The end ring on the top joint is glued in position with a small blob of glue, and pushed over the tip of the rod. If you use a tip ring with two legs, these also have to be whipped down after gluing.

To stop the thick end of the top section from splitting with repeated use, whip about lin at the very end.

Cork handle

Cork grips can be purchased in drilled sections and may be used above and below the reel-fitting. If the holes are not large enough for the blank, ream them with a round file. Twelve corks above the reel, 12 below, and 12 for the butt-end are enough. Glue them into position, and remember that it is better to use too much glue than not enough, for the surplus that squeezes out between the corks can be filed and sand-papered smooth when dry. Both Cascamite and Araldite dry overnight, so the final shaping of the handles can be done the next day.

When filing the corks to suit your grip, start with the rough file, but do not take off too much at a time. Remember, you cannot put it back on! Follow with the smooth file and then with medium sandpaper. Finally, the very fine sandpaper achieves a really smooth handle.

An alternative to cork handles is the plasty rod grip supplied by tackle dealers and glued in position. Alternatively, shrink-tube can be purchased cheaply in several different diameters. Shrink-tube is favoured by many beach anglers because it is easy to mount and can be kept clean with a damp rag. It is sold by the metre, and 1 metres is quite enough. Having whipped on the reel-fitting in the desired position, cut about 9in of the tube and slide it down from the top of the butt joint to just touch the reel-fitting. Warm the tube – over a very low flame on the gas cooker, for instance. Be careful not to overheat it, or it will split. Starting at one end and rotating the rod all the time, work the shrink-tube along the blank. It will, as its name suggests, shrink tight, providing a good grip. Measure from right under the reel-fitting to the bottom of the butt, and cut the appropriate length of tube. Slide over the butt and fit as before.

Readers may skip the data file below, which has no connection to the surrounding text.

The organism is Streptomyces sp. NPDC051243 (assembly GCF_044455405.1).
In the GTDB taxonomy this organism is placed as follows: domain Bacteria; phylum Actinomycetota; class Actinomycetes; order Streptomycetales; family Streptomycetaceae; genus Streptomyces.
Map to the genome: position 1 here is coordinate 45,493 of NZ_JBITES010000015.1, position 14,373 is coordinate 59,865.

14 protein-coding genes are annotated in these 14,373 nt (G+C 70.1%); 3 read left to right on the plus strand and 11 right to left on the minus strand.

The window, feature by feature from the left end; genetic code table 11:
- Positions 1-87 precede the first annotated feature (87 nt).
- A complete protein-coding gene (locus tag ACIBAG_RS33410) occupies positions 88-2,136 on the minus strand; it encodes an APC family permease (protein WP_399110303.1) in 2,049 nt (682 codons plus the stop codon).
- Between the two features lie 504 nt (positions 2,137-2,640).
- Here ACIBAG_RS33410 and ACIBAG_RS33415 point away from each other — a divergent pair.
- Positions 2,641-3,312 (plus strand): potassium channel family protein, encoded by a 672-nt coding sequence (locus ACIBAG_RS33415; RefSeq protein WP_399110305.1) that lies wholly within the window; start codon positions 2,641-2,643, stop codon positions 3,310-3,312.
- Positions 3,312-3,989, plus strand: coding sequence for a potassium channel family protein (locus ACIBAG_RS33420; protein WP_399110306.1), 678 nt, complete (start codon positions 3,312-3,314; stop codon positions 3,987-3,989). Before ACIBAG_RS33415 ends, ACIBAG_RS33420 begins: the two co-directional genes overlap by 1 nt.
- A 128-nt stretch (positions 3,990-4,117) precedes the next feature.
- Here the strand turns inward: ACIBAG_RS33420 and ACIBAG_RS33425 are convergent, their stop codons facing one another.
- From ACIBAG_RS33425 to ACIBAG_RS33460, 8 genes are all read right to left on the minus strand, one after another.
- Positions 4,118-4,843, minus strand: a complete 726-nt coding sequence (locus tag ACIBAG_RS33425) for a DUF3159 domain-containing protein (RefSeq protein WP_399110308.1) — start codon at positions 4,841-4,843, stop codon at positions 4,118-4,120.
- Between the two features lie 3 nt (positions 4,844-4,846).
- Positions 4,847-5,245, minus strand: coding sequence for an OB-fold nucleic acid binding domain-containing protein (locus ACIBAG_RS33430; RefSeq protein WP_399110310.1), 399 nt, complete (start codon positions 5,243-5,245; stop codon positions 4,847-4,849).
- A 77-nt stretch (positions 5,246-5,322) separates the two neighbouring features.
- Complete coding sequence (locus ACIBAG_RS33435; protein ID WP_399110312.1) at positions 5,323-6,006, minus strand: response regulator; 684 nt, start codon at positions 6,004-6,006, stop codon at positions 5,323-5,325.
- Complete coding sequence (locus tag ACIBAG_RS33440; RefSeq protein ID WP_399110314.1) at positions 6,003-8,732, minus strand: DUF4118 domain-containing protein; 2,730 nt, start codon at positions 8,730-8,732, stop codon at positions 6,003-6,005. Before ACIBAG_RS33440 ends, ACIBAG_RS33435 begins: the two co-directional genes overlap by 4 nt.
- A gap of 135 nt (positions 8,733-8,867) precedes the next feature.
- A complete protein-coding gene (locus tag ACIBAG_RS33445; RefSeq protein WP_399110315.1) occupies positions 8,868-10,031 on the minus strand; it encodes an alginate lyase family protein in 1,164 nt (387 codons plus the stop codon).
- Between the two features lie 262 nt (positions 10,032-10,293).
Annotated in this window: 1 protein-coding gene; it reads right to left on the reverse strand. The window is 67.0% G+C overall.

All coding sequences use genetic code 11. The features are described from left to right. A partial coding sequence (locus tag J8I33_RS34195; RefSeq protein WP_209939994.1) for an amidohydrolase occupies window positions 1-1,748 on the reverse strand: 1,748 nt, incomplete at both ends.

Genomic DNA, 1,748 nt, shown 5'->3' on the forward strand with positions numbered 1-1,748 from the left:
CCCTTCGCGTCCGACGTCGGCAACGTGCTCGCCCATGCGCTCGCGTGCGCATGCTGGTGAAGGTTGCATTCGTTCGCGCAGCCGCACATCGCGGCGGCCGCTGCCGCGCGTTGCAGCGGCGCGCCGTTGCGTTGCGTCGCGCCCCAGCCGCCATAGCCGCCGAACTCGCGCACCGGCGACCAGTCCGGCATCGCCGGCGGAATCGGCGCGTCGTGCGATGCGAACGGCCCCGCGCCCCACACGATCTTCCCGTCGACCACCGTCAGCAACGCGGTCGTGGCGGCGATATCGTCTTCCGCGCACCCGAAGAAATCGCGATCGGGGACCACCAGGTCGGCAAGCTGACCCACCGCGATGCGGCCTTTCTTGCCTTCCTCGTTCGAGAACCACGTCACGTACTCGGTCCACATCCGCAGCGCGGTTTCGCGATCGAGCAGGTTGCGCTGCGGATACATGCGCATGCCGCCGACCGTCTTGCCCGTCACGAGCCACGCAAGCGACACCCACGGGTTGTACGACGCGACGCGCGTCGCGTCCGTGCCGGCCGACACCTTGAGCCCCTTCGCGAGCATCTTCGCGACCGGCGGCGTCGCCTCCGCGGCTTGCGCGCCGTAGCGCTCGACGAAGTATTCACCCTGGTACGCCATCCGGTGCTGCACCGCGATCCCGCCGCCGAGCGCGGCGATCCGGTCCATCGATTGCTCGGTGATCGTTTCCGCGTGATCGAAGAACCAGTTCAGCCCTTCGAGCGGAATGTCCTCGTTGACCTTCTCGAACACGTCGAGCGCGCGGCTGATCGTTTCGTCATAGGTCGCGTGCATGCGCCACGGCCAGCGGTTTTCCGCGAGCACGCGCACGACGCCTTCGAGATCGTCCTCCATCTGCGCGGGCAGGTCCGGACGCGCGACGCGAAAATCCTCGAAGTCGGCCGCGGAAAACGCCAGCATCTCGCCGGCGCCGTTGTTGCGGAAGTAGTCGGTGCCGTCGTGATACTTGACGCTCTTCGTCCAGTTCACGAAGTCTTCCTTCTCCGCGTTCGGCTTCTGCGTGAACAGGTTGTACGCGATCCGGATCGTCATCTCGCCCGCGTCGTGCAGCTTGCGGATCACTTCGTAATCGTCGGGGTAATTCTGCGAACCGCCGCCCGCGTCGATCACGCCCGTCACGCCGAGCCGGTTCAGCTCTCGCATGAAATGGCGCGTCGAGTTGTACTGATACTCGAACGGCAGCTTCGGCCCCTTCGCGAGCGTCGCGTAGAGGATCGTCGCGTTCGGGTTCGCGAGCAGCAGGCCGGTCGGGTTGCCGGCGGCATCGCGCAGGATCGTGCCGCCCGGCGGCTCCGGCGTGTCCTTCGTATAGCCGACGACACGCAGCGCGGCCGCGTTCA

All that remains is to seal the whippings and to varnish the rod. Until recently, it was very difficult to retain the colour in whipping silk as the varnish made the silk either go transparent or completely change colour. It is now possible to purchase cheap proprietary sealer and varnish in clearly marked bottles.

Apply two coats of sealer to the whippings only, using a small art brush. It is white when first applied, but goes clear when dry. Varnish can be applied with the fingers. This leaves no air bubbles on the rod, but you may prefer to use a small brush. Allowing each coat to dry overnight, apply two or three coats.